National Reconciliation Commission

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The National Reconciliation Commission was established in January 2002 by the Parliament of Ghana. The goal of the commission was to establish an "accurate, complete and historical record of violations and abuses of human rights inflicted on persons by public institutions and holders of public office during periods of unconstitutional government."[1] The Commission was formed after a new democratic party won the elections in 2000. The Commission covered human rights violations in Ghana from 1957 to 1993. It looked into government abuses and military coups staged by former president Jerry Rawlings. The members of the Commission worked until the end of 2004.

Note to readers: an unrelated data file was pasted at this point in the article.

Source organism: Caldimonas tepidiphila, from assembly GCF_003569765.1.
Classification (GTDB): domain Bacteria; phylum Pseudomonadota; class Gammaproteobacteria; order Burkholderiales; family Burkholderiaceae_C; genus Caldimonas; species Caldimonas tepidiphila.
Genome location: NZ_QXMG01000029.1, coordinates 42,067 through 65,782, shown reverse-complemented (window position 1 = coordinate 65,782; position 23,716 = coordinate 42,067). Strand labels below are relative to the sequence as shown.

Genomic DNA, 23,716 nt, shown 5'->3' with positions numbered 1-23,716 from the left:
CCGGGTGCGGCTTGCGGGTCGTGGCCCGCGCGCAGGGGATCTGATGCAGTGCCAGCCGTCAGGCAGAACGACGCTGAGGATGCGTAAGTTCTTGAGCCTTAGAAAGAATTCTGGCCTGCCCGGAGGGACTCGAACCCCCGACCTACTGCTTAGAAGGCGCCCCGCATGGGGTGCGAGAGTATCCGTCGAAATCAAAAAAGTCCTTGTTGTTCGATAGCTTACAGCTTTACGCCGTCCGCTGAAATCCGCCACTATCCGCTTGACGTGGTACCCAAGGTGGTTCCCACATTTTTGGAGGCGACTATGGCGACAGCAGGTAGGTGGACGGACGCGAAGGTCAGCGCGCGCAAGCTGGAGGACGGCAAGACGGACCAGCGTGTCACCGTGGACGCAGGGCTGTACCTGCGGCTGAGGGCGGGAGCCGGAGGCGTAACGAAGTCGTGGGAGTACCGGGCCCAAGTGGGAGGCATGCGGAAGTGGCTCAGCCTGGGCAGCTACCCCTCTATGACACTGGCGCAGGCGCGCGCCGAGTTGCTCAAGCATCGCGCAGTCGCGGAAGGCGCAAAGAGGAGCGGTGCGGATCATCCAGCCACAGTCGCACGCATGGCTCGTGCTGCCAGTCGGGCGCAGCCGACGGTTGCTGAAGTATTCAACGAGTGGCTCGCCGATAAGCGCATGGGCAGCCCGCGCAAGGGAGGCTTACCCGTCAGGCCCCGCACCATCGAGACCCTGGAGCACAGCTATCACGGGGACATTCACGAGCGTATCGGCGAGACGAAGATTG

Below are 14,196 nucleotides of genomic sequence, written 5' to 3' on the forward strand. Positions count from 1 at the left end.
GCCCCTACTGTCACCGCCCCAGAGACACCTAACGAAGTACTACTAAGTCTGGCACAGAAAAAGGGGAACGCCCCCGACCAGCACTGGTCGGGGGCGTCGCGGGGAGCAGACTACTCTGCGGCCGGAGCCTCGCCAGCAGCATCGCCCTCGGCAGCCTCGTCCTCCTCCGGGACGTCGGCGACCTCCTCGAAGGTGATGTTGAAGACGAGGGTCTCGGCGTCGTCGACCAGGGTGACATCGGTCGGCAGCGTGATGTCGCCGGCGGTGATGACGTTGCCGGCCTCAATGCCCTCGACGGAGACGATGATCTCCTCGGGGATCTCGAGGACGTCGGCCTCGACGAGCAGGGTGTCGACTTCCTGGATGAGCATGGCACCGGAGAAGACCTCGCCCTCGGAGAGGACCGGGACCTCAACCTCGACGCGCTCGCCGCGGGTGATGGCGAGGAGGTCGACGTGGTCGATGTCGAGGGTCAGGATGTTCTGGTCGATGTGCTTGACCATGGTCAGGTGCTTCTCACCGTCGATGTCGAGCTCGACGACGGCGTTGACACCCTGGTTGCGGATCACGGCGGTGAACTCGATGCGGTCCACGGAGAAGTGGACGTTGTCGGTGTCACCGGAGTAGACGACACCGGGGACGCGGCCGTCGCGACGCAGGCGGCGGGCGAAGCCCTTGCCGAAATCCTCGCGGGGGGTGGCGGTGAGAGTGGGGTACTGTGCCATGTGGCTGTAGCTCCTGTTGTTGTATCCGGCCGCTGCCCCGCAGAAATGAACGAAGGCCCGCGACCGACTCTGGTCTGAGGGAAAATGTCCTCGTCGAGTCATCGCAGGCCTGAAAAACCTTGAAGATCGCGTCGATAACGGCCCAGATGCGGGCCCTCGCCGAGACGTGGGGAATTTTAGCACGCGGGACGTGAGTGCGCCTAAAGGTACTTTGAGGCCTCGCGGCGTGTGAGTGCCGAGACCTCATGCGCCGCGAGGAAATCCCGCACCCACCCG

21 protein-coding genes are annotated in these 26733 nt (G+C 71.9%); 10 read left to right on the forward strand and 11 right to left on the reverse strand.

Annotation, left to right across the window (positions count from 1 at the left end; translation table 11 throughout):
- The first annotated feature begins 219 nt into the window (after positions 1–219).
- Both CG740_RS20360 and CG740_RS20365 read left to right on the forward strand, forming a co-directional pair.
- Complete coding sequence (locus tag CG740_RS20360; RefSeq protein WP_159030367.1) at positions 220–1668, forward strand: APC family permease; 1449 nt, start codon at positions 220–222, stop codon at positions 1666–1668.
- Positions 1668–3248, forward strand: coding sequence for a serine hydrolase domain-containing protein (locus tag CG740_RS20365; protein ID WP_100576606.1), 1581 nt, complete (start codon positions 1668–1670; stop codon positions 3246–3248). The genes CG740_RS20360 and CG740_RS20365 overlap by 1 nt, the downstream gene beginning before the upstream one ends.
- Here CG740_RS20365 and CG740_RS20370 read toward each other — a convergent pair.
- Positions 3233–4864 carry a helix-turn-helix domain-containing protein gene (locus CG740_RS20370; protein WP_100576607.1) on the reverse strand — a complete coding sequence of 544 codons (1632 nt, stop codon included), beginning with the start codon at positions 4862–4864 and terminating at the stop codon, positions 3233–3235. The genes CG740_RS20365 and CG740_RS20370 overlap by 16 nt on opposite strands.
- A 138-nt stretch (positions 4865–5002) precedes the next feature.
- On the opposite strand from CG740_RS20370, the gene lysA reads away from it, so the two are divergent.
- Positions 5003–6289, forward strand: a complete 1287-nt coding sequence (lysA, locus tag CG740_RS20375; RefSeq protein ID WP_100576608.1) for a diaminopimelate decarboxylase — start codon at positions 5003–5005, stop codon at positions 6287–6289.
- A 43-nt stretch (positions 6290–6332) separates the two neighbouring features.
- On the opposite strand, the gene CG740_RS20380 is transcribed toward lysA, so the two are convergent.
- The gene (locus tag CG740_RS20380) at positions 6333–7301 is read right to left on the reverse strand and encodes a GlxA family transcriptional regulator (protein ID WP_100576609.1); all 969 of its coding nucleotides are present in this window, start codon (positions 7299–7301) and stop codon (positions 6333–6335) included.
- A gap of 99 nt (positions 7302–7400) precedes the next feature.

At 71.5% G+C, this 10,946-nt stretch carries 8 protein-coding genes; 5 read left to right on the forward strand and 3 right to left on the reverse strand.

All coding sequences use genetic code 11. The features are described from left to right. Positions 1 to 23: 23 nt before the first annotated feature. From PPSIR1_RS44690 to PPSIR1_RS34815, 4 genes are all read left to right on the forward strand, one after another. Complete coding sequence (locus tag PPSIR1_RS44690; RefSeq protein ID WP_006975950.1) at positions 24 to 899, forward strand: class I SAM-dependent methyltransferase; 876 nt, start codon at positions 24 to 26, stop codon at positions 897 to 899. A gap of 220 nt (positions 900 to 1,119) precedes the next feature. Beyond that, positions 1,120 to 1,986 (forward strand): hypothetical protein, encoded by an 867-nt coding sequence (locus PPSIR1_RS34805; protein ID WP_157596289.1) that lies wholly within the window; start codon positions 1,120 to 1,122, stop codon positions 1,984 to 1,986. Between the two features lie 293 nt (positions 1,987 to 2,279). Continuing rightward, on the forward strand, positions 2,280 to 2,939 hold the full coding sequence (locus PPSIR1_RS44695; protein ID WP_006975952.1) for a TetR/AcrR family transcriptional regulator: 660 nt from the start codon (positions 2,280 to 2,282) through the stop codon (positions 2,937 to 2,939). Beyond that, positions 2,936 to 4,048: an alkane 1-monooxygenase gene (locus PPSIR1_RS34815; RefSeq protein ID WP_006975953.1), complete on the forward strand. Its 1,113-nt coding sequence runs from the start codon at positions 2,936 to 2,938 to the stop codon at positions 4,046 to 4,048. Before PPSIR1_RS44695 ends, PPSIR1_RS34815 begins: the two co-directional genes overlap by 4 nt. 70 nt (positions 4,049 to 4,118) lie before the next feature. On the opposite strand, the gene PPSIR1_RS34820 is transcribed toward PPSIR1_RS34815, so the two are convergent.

There were two main parties in Ghana when the country, then known as Gold Coast, was seeking independence. These parties were: Convention People's Party (CPP) which was a socialist based party who was pro-independence and the National Liberation Movement (Ghana) (NLM) which was a capitalist-oriented party opposed to unitary system of government and the radical approach of the C.P.P. . The United Party (Ghana) was a branch of the NLM and they worked together. Kwame Nkrumah was the leader of the CPP, which won the general elections of 1951, 1954 and 1956.[2] He became the first president of Ghana when it gained independence from the British Empire in 1957. In 1960, Ghana became a republic and four years later, it became a one-party state where the CPP was the only party.[3] As part of the 1964 constitutional amendments Nkrumah declared Ghana a one party state. In response to opposed views of his political opponents, Nkrumah introduced the Preventative Detention Act (PDA) which gave the President the power to arrest those whose actions appeared to him as not being conducive to public peace and order. The PDA was used as a tool to victimize and unlawfully incarcerate popular members and leaders of the NLM such as Baffour Osei Akoto, Chief linguist to the Asantehene( see, RE AKOTO & 7 others Supreme Court case) and Dr. J.B Danquah who was Nkrumah’s major political opponent at the time.